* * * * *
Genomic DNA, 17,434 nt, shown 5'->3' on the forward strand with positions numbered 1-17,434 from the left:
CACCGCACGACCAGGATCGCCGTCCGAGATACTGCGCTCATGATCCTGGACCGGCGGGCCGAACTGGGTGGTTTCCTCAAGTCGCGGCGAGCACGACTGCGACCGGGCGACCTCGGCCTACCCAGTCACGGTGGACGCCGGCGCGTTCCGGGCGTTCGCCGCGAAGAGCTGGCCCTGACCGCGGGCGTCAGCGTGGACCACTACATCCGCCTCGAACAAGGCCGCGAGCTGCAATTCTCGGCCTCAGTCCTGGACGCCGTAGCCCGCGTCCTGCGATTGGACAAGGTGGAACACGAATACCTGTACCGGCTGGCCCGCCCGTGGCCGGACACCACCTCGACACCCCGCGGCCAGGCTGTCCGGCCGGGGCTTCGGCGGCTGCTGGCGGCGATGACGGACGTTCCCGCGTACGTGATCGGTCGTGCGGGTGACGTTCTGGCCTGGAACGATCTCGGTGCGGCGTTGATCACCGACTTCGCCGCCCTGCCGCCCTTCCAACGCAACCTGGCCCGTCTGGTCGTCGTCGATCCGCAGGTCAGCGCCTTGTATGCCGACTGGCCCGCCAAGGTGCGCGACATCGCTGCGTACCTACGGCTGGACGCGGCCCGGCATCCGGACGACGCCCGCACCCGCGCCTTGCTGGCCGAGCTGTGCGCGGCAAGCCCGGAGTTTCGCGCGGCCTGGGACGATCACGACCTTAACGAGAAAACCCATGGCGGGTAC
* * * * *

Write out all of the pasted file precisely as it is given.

Genomic DNA, 17,434 nt, shown 5'->3' on the forward strand with positions numbered 1-17,434 from the left:
CACCGCACGACCAGGATCGCCGTCCGAGATACTGCGCTCATGATCCTGGACCGGCGGGCCGAACTGGGTGGTTTCCTCAAGTCGCGGCGAGCACGACTGCGACCGGGCGACCTCGGCCTACCCAGTCACGGTGGACGCCGGCGCGTTCCGGGCGTTCGCCGCGAAGAGCTGGCCCTGACCGCGGGCGTCAGCGTGGACCACTACATCCGCCTCGAACAAGGCCGCGAGCTGCAATTCTCGGCCTCAGTCCTGGACGCCGTAGCCCGCGTCCTGCGATTGGACAAGGTGGAACACGAATACCTGTACCGGCTGGCCCGCCCGTGGCCGGACACCACCTCGACACCCCGCGGCCAGGCTGTCCGGCCGGGGCTTCGGCGGCTGCTGGCGGCGATGACGGACGTTCCCGCGTACGTGATCGGTCGTGCGGGTGACGTTCTGGCCTGGAACGATCTCGGTGCGGCGTTGATCACCGACTTCGCCGCCCTGCCGCCCTTCCAACGCAACCTGGCCCGTCTGGTCGTCGTCGATCCGCAGGTCAGCGCCTTGTATGCCGACTGGCCCGCCAAGGTGCGCGACATCGCTGCGTACCTACGGCTGGACGCGGCCCGGCATCCGGACGACGCCCGCACCCGCGCCTTGCTGGCCGAGCTGTGCGCGGCAAGCCCGGAGTTTCGCGCGGCCTGGGACGATCACGACCTTAACGAGAAAACCCATGGCGGGTAC